Extension services in Nebraska, Kansas and Kentucky are reporting that southern rust is making a substantial push in their states, while farmers in Iowa, Illinois and Indiana are cautioned to scout due to recent confirmed sightings in their states.

Rarely seen in the Corn Belt, except for the Southern fringes, southern rust is more dangerous to yields than common rust. And what could be making corn more susceptible this year to southern rust is that much of the corn was planted later than normal due to wet conditions.

“For the guys in Kansas that are getting their corn in the ground in March, they almost never have to worry about southern rust,” says Doug Jardine, Kansas State University Extension plant pathologist. “Typically by the time the disease arrives, the corn is so far advanced in their cropping system — their production season — that it doesn’t matter. But sometimes we don’t get our crop planted on time because the weather’s not in our favor.”

Southern rust is caused by an aggressive fungus that can cause disease rapidly in susceptible corn hybrids under favorable weather conditions. If it becomes severe, it can cause significant yield loss. University of Nebraska Extension earlier this week warned that current weather conditions were favorable in their region for development and spread of southern rust.

The pathogen does not overwinter so its spores must be blown into areas by wind from the south, says Tamra Jackson-Ziems, University of Nebraska Extension plant pathologist.

“The fungus needs moisture to germinate and infect, so high relative humidity, rainfall and irrigation will hasten disease development. Warm temperatures favor southern rust development, especially temperatures in the upper 70s to lower 80s, even if they occur overnight,” she says.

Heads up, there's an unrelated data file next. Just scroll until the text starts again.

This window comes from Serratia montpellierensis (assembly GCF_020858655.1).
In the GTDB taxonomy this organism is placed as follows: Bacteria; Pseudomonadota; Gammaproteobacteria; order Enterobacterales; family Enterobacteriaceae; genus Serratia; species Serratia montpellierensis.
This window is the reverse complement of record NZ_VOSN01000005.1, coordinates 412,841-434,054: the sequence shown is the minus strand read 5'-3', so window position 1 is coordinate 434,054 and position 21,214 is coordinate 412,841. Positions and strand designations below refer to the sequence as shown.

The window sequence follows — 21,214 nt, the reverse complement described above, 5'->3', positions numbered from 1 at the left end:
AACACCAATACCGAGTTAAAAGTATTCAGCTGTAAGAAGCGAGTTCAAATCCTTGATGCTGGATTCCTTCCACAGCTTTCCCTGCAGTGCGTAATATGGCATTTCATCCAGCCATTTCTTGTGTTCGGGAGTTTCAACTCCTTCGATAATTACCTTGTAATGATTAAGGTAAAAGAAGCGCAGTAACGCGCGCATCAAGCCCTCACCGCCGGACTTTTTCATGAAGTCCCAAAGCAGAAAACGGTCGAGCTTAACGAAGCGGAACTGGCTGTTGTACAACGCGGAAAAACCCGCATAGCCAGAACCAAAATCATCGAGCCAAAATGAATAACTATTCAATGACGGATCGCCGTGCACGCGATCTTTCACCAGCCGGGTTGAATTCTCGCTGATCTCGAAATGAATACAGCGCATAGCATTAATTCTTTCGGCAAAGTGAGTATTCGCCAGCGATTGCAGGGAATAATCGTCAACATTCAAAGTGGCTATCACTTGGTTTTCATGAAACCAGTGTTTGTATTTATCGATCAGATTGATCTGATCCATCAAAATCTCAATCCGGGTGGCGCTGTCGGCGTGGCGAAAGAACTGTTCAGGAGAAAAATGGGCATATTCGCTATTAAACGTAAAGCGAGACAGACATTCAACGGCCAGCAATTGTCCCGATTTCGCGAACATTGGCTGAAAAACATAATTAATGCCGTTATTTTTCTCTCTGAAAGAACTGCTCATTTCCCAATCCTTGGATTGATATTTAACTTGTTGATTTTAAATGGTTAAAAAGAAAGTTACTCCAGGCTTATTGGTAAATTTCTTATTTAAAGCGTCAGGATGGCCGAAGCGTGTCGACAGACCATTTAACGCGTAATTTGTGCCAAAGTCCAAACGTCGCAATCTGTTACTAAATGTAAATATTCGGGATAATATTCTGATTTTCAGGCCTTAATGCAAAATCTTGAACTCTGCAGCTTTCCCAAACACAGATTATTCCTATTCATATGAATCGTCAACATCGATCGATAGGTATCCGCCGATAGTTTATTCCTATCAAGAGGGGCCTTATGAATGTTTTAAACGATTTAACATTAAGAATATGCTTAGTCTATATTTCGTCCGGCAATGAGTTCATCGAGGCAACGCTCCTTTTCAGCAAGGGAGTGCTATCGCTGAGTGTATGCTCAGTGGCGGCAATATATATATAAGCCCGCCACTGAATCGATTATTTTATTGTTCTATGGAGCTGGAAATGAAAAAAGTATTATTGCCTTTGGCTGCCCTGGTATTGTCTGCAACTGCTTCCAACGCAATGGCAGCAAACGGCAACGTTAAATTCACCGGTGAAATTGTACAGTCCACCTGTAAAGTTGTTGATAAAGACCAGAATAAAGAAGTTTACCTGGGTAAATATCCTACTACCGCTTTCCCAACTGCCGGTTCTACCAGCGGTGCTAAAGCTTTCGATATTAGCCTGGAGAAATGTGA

A new southern rust tracking website has been set up to track the distribution of the disease. Confirmation of southern rust has been cited in south-central Iowa, western Indiana and southern Illinois as well.

Most corn hybrids are susceptible to the southern rust fungus, Jackson-Ziems says. Foliar fungicides can effectively manage the disease, and most systemic fungicides can provide protection of leaves from future infections for 21-28 days.

“The wide range of planting dates across Nebraska this year has resulted in a wide range of corn growth and reproductive stages in fields, some of which are still in the vegetative growth stages,” Jackson-Ziems says. “Later-planted fields that are earlier in their maturity are at the greatest risk for yield loss if the disease develops there soon.

“Southern rust can take days to several weeks to develop once it’s identified in an area, so immediate treatment may not be necessary for most fields. Spraying early may mean a second application is necessary later in the season to protect plants during later grain-fill stages as the disease increases in severity once the fungicide has worn off.”

Southern rust lesions are small, circular and evenly distributed across corn leaves. They are reddish-orange and predominantly found on upper leaf surfaces. Meanwhile, common rust has large oval pustules that are elongated and scattered over the leaves. They are brownish to cinnamon-brown in color.